Midurethral sling is a surgical method for treatment of stress-related urinary incontinence. Women with coexisting urge incontinence have a reduced success rate after surgery [24]. In our study, women in the incontinence group were provided with information regarding the effects of surgery on their UI to a high degree. The effect of midurethral sling surgery on sexuality is debated [25, 26]. Improvement of sexual life due to cure of coital incontinence after surgery has been reported [25]. One of the rare but known complications after sling plastic, in particular the transobturator sling, is dyspareunia [26]. In this study, women were seldom provided with information regarding influence of surgery on sexual function.

Strengths and limitations

Data used in this study are from the Gynop-register, which is a national register and includes all women undergoing gynaecological surgery in Sweden at both university hospitals as well as county hospitals. Therefore, there is no selection bias for patients included in this study. A limitation of this study is the recall bias. It could be that the surgeon does mention some information on the effect of surgery on bladder, bowel, and sexual function, but the patients do not remember because the amount of information can be overwhelming.

Conclusion

The present study shows that women are not adequately informed before gynaecological surgery. Given the conflicting evidence on the effect of the surgeries, it is important to convey these uncertainties to the patient. There is need to improve the access of information to women through oral counselling and/or written information before surgery. Therefore, national patient information on postoperative course and effect of prolapse surgery on nearby organs has been conducted and is now more accessible for patients undergoing POP surgery in Sweden. National patient information for other gynaecological surgery is now being developed. Further prospective studies are needed that investigate whether this effort may lead to satisfaction in outcome of surgery.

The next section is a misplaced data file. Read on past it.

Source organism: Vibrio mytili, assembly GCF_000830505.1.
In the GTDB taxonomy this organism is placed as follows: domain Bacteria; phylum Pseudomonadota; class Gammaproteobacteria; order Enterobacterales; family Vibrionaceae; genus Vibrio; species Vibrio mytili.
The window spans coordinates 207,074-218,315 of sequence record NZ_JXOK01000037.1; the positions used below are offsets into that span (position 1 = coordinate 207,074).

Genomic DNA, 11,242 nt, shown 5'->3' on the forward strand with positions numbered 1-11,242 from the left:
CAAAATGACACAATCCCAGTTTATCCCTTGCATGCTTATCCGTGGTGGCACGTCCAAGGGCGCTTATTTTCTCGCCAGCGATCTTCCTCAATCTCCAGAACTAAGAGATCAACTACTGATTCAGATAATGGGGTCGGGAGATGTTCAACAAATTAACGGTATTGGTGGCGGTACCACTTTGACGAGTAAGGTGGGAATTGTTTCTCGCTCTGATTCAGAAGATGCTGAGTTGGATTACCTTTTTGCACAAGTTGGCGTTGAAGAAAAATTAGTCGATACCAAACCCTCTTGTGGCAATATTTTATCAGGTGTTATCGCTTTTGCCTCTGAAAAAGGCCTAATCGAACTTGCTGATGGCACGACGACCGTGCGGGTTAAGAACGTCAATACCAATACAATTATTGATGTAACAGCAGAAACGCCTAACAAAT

Abbreviations

POP: 

Pelvic organ prolapse

The Gynop-register: 

The Swedish National Register for Gynaecological Surgery

UI: 

Urinary incontinence

Declarations

Acknowledgements

The authors would like to thank the study participants.

Funding

This study was supported by grants from The Swedish Association of Local Authorities and Regions.

Availability of data and materials

The data are not openly shared due to data protection regulations. All patient data are included in the Swedish National Register for Gynaecological Surgery and are available upon request from the corresponding author.

Authors’ contributions

MP was involved in data collection, data analysis, and manuscript writing. ML was involved in study design and data analysis. ER participated in the design of the study. All authors read and approved the final manuscript.

Ethics approval and consent to participate

The study was approved by the Regional Ethics Review Board in Umeå, Sweden (D. no. 2010–31–32). In accordance with the regulations of the management of the National Health Quality Registers in Sweden, patients had received written information on the register and they had an opportunity to decline participation in the register. Eligible participants received written information on the aims of the study, including assurances that the questionnaire was for research purposes and participation was voluntarily. They were also assured that their individual integrity would be protected.

Consent for publication

The written information provided to the participants stated that if the study questionnaire is answered and returned to the researcher, the data will be included in the study for publication.

Competing interests

Mats Löfgren is chairman of the Gynop-register. No conflicts of interest are reported for Mojgan Pakbaz and Ewa Rolfsman. The authors alone are responsible for the content of the paper.

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Authors’ Affiliations

(1)
Department of Clinical Sciences, Obstetrics and Gynaecology, Umeå University
(2)
Department of Applied Educational Science, Umeå University

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Copyright

© The Author(s). 2017